In “The Hobbit: The Battle of the Five Armies,” war is glorious and sorrowful — it is the stuff of legend, and, as the title suggests, it is the point. If you enter the movie theater looking for character nuance or an exploration of the great themes that prompt the titular onslaught, then turn away from this third and last chapter in a series of films based on J.R.R. Tolkien’s children’s book. But if your eye is fixed on baser things, like rip-roaring action and some genuinely inspired fantastical sequences, then, in honor of the dwarf king Thorin’s final request to his company, I will follow you, one last time.
That is my personal recommendation for a film I had long wished to see ever since director Peter Jackson announced he would bring Tolkien’s novella about the homebody Bilbo Baggins to the big screen in three parts. Written before “The Lord of the Rings” trilogy — the tomes Jackson had already successfully adapted, changing the way we talk about fantasy at the movies — “The Hobbit” doesn’t share the sweep and tragedy of those books. So when the first entry of the prequel trilogy was released, its bloat and general endlessness often were attributed to a misguided attempt to turn a light fable into a sprawling epic like the “Rings” films.
Were those criticisms accurate? Well, yes, but they missed the main point. A movie is either good or bad, regardless of its source material, and part one, “An Unexpected Journey,” remains a pleasant, yet extended return to the pastoral charms of Middle-earth, if not its mightiest heroes. That film introduced us to thirteen unruly dwarves requesting the services of Mr. Baggins to help them reclaim a lost dwarf kingdom from a terrible dragon called Smaug. They reach the mountain kingdom in part two, but it’s kind of a bore, save for the waking of the worm, the threat of his wrath, and Martin Freeman of course, who, as Bilbo, provides the audience a relatable way into strange and dangerous lands.
Thankfully, part three opens with a bang — or rather, a breath, and then fire — and it rarely lets up from there. The dragon is dispensed with quickly, his demise heard around Middle-earth, the gold-filled dwarf kingdom open for the taking. His absence gives urgency and a sense of stakes that the first two films lacked. The lead up to the battle is so tense, and the chance that alliances won’t be made in time to combat the common threat is so slim, that when bloodthirsty creatures finally descend on the mountain, total annihilation of our heroes seems imminent.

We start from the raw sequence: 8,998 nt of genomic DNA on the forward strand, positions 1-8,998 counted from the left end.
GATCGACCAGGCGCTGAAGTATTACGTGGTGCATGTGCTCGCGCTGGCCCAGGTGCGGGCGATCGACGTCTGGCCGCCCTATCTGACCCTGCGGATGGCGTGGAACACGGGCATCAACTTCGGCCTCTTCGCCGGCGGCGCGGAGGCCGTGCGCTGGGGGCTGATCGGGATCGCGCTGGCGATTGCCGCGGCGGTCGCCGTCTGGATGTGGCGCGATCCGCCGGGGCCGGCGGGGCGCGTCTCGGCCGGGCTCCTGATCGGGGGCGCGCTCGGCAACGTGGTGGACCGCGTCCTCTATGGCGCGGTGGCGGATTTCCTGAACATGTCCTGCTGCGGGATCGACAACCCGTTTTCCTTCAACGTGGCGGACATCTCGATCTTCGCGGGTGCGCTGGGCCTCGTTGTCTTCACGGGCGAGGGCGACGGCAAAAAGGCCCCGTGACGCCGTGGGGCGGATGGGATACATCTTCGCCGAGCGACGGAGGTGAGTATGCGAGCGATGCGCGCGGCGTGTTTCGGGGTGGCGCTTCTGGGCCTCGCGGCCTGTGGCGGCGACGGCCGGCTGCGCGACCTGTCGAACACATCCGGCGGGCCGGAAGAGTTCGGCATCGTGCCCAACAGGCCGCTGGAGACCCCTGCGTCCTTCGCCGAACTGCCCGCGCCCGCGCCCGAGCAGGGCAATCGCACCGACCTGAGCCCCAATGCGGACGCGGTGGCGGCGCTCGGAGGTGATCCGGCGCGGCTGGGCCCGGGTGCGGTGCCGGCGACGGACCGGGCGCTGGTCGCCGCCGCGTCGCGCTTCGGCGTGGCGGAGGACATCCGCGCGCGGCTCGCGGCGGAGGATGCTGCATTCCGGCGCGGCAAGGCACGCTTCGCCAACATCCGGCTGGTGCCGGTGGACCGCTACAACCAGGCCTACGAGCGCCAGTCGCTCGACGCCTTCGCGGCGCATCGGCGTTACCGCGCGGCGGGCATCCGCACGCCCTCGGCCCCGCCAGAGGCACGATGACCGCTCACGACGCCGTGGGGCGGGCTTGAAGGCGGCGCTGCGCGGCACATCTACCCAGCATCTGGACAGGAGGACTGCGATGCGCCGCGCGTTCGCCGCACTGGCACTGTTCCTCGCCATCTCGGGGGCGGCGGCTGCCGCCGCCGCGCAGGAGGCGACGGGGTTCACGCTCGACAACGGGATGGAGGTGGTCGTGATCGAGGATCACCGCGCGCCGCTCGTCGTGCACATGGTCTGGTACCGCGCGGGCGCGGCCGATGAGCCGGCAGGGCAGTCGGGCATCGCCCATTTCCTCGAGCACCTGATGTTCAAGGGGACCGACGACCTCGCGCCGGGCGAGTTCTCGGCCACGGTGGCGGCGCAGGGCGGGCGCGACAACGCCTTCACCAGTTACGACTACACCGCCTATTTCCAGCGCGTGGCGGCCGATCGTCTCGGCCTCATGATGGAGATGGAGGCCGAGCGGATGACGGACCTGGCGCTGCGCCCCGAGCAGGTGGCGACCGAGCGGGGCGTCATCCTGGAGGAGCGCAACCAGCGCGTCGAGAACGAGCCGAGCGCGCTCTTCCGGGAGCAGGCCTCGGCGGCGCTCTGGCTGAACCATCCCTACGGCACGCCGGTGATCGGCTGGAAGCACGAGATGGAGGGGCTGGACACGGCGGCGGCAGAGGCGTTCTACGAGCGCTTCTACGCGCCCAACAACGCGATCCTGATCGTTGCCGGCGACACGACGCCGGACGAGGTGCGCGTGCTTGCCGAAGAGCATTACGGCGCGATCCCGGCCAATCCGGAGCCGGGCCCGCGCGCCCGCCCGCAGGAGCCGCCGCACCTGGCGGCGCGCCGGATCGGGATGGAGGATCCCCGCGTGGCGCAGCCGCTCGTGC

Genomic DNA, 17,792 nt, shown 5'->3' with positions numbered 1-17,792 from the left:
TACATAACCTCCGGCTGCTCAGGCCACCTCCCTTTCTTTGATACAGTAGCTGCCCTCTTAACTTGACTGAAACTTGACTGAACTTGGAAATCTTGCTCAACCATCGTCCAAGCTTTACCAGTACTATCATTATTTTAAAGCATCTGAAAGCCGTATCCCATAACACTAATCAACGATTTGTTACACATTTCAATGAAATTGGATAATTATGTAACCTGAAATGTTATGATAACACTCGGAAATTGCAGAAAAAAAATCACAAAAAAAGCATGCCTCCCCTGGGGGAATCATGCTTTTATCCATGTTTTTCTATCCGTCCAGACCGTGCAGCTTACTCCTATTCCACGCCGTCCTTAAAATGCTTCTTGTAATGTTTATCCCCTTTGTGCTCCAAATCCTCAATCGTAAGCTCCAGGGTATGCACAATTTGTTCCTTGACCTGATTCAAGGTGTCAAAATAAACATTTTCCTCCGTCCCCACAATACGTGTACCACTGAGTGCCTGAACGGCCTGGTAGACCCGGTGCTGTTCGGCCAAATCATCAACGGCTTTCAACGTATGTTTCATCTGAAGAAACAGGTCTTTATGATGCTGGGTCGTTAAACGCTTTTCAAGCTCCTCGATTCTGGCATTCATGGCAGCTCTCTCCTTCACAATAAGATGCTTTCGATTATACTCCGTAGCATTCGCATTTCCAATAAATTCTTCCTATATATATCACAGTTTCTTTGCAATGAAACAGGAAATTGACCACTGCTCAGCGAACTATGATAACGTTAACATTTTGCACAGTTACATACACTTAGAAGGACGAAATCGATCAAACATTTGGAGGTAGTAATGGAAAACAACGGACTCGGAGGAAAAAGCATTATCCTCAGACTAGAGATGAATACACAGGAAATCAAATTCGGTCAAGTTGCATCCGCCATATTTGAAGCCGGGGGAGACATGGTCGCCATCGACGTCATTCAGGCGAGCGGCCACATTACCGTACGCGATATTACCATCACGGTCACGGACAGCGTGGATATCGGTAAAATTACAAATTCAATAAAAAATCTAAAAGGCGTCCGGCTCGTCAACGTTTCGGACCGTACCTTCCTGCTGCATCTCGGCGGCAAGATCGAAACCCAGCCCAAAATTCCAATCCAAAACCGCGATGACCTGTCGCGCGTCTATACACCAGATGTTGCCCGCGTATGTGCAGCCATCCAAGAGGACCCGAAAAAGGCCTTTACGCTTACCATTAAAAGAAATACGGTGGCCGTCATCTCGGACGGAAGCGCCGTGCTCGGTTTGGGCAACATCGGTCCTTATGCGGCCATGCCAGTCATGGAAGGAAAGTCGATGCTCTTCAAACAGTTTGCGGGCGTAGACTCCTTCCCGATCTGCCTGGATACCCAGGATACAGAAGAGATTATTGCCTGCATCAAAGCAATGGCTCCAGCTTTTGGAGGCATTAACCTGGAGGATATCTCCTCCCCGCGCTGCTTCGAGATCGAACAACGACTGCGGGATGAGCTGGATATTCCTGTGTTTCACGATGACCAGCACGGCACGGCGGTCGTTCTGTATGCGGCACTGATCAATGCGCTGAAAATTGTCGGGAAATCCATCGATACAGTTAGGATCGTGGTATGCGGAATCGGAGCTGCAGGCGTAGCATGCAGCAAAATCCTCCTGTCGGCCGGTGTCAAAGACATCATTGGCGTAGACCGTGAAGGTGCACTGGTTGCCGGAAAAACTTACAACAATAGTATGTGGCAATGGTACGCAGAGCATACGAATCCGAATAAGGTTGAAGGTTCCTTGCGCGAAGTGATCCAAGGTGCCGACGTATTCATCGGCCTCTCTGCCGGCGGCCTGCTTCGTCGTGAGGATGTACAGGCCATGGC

Prolonging that uncertainty is Thorin, who, having finally reached the treasure of his people, is consumed by greed and reneges on a promise to share the vast wealth of the mountain with the neighboring folk. He’d rather hole himself up in the fortified walls of the kingdom than fight with others of his race. Richard Armitage gives psychological depth to the dwarf leader. And in contrast to the surreal way Jackson depicts Thorin’s internal conflict — he stands alone in one sequence, a lost speck on a malevolent gold plain, solid at first, then devouring, like quicksand — Armitage makes Thorin the most compelling character in the film.
Bilbo is a close second, but he completed his arc in part two, when he shook off his practiced fussiness forever and outwitted a great beast. Here, he’s in full form, acting as an emissary to broker peace between isolated dwarves and their reluctant allies on the outside. Other characterizations border on the maudlin — such as an extraneous elf-dwarf romance — while one is just pointless. A character that I had no problem appreciating solely for his acrobatic feats in combat is shoehorned a backstory, deflating his appeal.
All that doesn’t matter so much when war breaks out in all its opulent grandeur. It’s a massively wrought, consistently entertaining sequence of the movie that keeps the audience spatially oriented, even though Jackson doesn’t cut to wide shots to wow you with scale as often as you’d expect. The battle is indeed large, but its true scope is measured in smaller moments. Each of the main players is given a task to do, or an enemy to vanquish, and Jackson lingers on the more personal fights. It’s more of a strategic struggle, than a haphazard, all-out assault.
It’s also tremendously silly in moments, a sentiment not lost on the filmmakers in the face of so much portentousness. It might take the form of a kamikaze troll whose head is outfitted as a battering ram, or a falling boulder that leaves no doubts about a character’s fate. Here be dragons, Jackson is saying, and something of a good time.
A version of this review appeared in the Williamsport Sun-Gazette on Dec. 24, 2014.